There has to be a better way. That’s the consensus among American healthcare consumers, who perceive their doctors as behind the times when it comes to their willingness to embrace digital communication technologies like text messaging.
Digital technologies, patients note, are widely used in almost every other industry to facilitate transactions and make processes more efficient. If utility companies can send text message reminders about upcoming bills, and airlines can send boarding passes to their passengers’ mobile phones, why are physicians still faxing and printing? Wouldn’t a simple text—at least in some situations—save not only time, but also paperwork?
Consumers want more communication options
One recent survey revealed that 49 percent of Americans arrived at their doctor’s office earlier than scheduled just to ensure they left enough time to fill out and sign all of the required forms. The lengthy written intake procedure was “frustrating,” respondents said, and felt comparable to what they’d go through if they were buying a new car.
The same survey, conducted by Kelton Global and commissioned by Surescripts, showed that patients would like the option of communicating with their providers via email or text instead of phone only. If they could, they said, they’d feel “less rushed” than they do when they have to talk on the phone and would ultimately be “more comfortable” and “far more open” with their doctors.
Tom Skelton, CEO of Surescripts, says that the survey shows patients “are ready for a change.” Inadequate exchange of health information between patients and their doctors—and between providers themselves—is not only frustrating but also “dangerous,” he said, and “can easily be solved through the use of digital communications and technology.”
Modernizing healthcare communication
Other recent surveys have reached similar conclusions about the state of healthcare communication. “Americans increasingly use electronic tools in nearly every other aspect of their lives,” reads one report by the Council of Accountable Physician Practices (CAPP) and the Bipartisan Policy Center (BPC). “It’s time to bring the U.S. health care system into the 21st century.”
In fact, while more than 90 percent of American adults own a mobile device capable of text messaging, the CAPP/BPC survey found that less than 10 percent of patients have access to digital health services like SMS appointment and medication reminders. Even worse: Patients with significant disease burdens—conditions like heart disease, cancer, and diabetes—have less access to text message reminders than the general population.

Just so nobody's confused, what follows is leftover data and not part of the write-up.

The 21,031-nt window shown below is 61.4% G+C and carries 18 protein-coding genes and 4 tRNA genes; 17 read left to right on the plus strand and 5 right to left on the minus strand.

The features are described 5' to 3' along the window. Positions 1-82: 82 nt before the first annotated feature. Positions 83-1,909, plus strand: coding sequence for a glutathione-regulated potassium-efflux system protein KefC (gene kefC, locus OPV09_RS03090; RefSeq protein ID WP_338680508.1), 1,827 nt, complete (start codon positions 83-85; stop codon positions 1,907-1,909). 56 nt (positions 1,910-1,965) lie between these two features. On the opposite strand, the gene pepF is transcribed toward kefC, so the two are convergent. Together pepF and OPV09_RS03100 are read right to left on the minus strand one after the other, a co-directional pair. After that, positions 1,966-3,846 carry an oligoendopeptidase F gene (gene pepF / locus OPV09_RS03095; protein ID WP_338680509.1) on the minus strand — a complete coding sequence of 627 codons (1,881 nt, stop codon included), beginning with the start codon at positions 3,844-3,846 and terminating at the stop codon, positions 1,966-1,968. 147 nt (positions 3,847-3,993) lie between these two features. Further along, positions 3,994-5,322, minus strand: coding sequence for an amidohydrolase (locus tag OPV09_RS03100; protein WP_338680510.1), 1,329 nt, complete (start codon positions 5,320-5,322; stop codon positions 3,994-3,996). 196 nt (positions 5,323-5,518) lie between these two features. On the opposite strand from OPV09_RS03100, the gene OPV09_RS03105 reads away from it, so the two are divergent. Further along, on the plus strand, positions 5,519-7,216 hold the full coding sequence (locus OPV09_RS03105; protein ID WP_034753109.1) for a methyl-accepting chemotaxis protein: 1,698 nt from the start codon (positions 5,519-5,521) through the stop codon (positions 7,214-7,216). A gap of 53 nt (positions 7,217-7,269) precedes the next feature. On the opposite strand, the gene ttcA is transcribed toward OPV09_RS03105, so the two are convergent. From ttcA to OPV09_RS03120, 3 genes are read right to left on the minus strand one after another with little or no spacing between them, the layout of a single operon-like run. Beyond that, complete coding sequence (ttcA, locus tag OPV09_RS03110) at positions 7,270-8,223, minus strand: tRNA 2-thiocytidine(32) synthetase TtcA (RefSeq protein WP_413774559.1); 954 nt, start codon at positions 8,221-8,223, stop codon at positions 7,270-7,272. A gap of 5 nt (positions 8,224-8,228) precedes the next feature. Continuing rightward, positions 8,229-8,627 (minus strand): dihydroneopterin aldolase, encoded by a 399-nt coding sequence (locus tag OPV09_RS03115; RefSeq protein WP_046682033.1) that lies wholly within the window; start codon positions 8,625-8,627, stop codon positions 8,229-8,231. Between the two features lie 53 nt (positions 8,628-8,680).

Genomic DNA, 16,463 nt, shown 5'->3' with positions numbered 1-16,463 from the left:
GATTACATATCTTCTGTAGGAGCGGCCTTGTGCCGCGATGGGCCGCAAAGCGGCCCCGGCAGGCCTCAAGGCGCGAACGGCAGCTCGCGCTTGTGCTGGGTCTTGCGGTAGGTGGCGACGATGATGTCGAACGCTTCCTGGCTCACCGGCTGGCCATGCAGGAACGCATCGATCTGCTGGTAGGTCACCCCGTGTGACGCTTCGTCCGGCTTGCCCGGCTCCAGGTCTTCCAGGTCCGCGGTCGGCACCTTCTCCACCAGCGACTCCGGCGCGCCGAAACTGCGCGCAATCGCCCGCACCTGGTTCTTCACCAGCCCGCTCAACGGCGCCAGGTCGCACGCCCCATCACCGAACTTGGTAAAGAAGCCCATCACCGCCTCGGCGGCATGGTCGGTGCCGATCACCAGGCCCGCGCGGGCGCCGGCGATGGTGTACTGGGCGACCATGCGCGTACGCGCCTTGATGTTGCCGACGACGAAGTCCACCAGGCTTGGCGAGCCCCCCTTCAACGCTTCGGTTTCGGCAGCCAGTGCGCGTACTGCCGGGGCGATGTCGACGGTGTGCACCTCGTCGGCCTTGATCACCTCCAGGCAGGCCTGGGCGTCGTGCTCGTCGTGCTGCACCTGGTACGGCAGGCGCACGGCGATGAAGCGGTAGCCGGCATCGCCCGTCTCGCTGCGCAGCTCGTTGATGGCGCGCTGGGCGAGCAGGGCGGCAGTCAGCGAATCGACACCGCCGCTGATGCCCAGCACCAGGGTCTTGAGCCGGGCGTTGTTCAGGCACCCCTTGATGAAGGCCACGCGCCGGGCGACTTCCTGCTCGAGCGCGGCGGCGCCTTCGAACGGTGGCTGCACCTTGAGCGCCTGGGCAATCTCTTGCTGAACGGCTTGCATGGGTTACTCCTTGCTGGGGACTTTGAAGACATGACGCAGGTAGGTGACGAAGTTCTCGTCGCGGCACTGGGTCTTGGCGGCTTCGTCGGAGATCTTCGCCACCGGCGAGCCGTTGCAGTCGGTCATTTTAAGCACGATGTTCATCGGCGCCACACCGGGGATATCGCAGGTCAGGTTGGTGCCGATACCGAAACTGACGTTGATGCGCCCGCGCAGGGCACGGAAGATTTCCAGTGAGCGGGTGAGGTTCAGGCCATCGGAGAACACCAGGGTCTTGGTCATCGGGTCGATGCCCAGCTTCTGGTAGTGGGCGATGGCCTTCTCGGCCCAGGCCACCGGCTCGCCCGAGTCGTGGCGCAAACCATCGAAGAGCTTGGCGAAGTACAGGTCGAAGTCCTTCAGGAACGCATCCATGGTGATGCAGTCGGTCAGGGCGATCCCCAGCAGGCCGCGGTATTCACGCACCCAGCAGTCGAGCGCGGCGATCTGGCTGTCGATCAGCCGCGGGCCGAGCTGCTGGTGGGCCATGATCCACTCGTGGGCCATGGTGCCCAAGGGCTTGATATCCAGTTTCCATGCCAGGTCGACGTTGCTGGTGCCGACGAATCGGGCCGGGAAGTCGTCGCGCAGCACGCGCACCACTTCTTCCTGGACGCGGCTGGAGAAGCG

Like the Kelton Global survey, the CAPP/BPC survey found that an increasing number of patients would like to see their healthcare organizations use text messaging in situations where it might make communication more convenient. Patients already use the technology in their daily lives; they’re ready to use it to improve their health as well.
Using text messaging to improve outcomes and access to care
When healthcare organizations adopt text messaging into their communications strategy, they typically see an immediate improvement in outcomes. Blood Systems saw a 57 percent increase in response rates from blood donors who received text message reminders compared to those who received phone calls. And not only that, donors who received text messages were also 28 percent more likely to confirm their appointments, and 80 percent likely to reschedule if they couldn’t make their appointments.
The bottom line is that digital tools like text messaging improve healthcare access, boost patient satisfaction, and help facilitate care coordination. Yes, there are certain challenges, particularly regulatory barriers and resistance from physicians, that the healthcare industry will have to overcome if widespread adoption of texting and other technologies is to become a reality. But the benefits of digital communication far outweigh any drawbacks. As Julia Hallisy, DDS, President of the Empowered Patient Coalition, commented on the Surescripts survey, what patients really want is to be involved in their care. These technologies, she said, are “an important tool to help healthcare delivery become more efficient and truly patient-centered.”